The ASEPCO Weirless Radial-Diaphragm Takeoff Valve Family is suited for any critical CIP/SIP application where a “tee” and its associated dead leg must be eliminated. Key applications include: point of use or “drops” for pure waters (including WFI) as well as sampling, draining, transferring, or diverting from a line or manifolds. The two ASEPCO valves in this family are the Point-of-Use Valve and the Zero Dead Leg Valve. Below, we’ll show you how your colleagues are using these ASEPCO Takeoff Valves in their applications. The key here is that they end dead legs!
So, what exactly is a dead leg? A dead leg is a sump or area of stagnation in the piping system where process solutions and particles will lodge. (As defined in the ASME BPE: dead leg — an area of entrapment in a vessel or piping run that could lead to contamination of the product.)
The longer the distance from the valve seat to the main pipeline, the worse the dead leg issue. In fact, more than 2 pipe diameters is typically considered a dead leg. That means on a 0.5-inch outer dimension (OD) pipeline (with the typical inner dimension of 0.37 inch), it only takes .74 inch to be considered a dead leg! (See Drawing #1a below for an example.)
Dead legs take longer than other areas to flush out during CIP, which extends rinsing cycles that create “cold spots” during SIP and increase downtime. This increases both validation and production costs, because dead legs slow and complicate attempts to clean and steam sterilize systems effectively and rapidly.
All the valves in the ASEPCO Takeoff Valve Family are designed without the “tee”, completely eliminating any dead leg. In these valves, the diaphragm seats flush to the outer dimension of the piping. The “spool piece” part of the valve becomes part of the main pipeline (or run), while the outlet of the valve (or branch) is perpendicular to it. The run is therefore unaware of the presence of a valve. The result is that there is no dead leg in which dangerous bits of stuff can become trapped. Flow to the outlet or branch line only occurs when the valve is opened.
So how flush is “flush”?
In Picture #1b and #1c above, you can see a complete Zero Dead Leg Valve and a close-up of the seat. The seat is as flush as physically possible, because it is located at the point where two arcs intersect. Note how flush the seat is in Picture #1c. This degree of flushness is not possible in the “Zero” configurations of weir-diaphragm valves.
One of the simplest ways to dramatically improve the performance of any critical piping system is to eliminate all dead legs. Only the ASEPCO Zero Dead Leg and Point of Use Valves have the diaphragm valve seat located directly at the pipeline wall in all configurations. It is the only aseptic valve in industry that makes this possible in a tough configuration like a 3-inch OD spool piece and 0.5-inch OD outlet. These valves accommodate piping from 0.5 inch to 4.0 inches OD.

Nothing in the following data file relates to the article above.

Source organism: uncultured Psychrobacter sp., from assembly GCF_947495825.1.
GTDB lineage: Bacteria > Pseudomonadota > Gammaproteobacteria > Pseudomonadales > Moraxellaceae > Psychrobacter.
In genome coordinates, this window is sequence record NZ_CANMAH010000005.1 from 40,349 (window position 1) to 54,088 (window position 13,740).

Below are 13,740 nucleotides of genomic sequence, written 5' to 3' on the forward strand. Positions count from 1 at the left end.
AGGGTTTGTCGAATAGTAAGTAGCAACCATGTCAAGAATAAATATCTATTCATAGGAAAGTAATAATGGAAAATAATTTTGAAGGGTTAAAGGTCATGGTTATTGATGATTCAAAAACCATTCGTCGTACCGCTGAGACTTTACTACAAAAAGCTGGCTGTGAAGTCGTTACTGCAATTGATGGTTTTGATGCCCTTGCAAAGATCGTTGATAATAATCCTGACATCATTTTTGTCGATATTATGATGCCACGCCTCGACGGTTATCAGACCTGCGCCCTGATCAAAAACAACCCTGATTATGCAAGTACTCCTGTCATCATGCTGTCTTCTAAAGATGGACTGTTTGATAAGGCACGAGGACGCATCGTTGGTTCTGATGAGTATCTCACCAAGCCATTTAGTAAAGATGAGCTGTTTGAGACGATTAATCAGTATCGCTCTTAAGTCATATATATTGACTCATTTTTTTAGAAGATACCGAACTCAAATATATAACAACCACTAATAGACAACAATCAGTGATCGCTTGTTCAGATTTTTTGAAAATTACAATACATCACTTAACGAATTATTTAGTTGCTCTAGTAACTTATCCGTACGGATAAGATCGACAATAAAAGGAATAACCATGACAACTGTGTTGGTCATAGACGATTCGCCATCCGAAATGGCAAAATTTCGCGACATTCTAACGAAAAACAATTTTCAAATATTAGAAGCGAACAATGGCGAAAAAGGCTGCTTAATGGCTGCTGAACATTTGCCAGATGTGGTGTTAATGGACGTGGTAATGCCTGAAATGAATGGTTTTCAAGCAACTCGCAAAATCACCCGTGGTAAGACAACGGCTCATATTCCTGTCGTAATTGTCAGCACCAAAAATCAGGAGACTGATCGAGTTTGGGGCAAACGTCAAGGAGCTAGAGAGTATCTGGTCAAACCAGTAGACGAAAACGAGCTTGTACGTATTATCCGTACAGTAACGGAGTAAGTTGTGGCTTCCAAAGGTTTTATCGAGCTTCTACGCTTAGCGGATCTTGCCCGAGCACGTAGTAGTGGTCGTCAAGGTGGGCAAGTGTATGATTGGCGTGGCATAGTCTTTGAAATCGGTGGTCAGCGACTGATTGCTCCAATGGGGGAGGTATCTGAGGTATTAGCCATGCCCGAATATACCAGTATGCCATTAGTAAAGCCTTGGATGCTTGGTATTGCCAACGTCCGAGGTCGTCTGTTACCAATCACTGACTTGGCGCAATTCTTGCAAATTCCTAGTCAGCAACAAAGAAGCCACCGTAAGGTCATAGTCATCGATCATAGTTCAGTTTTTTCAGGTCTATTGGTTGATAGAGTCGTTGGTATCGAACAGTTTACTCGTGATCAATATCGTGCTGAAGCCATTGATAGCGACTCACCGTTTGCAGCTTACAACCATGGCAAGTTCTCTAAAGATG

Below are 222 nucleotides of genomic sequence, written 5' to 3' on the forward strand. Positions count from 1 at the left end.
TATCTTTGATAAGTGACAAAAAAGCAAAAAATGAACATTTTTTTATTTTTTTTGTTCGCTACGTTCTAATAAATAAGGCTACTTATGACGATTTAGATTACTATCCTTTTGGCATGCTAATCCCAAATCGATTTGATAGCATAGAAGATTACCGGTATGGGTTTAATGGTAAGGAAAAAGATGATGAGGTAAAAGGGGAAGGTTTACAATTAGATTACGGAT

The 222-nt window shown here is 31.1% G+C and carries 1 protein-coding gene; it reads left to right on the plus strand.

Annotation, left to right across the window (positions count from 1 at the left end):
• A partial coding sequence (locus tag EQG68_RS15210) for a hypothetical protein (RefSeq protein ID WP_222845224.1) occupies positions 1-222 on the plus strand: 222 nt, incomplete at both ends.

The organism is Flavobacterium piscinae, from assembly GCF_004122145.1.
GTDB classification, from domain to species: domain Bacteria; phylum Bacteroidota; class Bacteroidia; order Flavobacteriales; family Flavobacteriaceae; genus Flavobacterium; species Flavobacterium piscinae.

Now, where in piping systems do dead legs really get in the way? There are three common problems that Takeoff Valves solve routinely:
- Water drops or points-of-use
- Sampling from a line
In Drawing #1d below, different Take Off Valves are featured in each of these applications. As you can see, if there were a “tee” and dead leg located at each of these points, the inherent CIP/SIP nature of the piping system would be compromised
#1d: General catalog reference number for all ASEPCO Takeoff Valves: KW*-510 (*indicates spool size options)
In addition to eliminating dead legs, another reason why ASEPCO valves are an excellent choice throughout your piping systems is because ASEPCO valves seal every time with a simple clamp. This reduces maintenance costs 80% compared to weir-diaphragm valves.
ASEPCO Valves end the messy time-consuming use of torque wrenches, bolt patterns, lost gaskets, and lost bolts that wreak havoc in the lives of people responsible for the perfect functioning of a process system. After all, haven’t you seen your best people expend all that energy on a valve only to find it leaking on the floor? And if it’s leaking, the seal obviously isn’t intact.
And if the seal isn’t intact, your system can get contaminated right? Of course, when a valve is specifically designed for biopharma applications, is machined from 316L bar stock, and seals perfectly. It does cost more, but every time you use it you save money and hassle.
Remember, to change a diaphragm on a weir valve takes 15 minutes, with an ASEPCO valve it takes 1 minute and requires no tools. Weir-diaphragm valves might cost a bit less up front, but you pay more forever afterward to use them, and this does add up. And if getting operating costs down is part of your job, this is worth thinking about.
ASEPCO Weirless Radial-Diaphragm Takeoff Family Valves share these features:
- Valve seat is flush with process line
- Excellent cleanability
- Integral travel stops that never need adjusting
- Fits into tight piping areas
- Change the diaphragm in under a minute without any tools
- Drains completely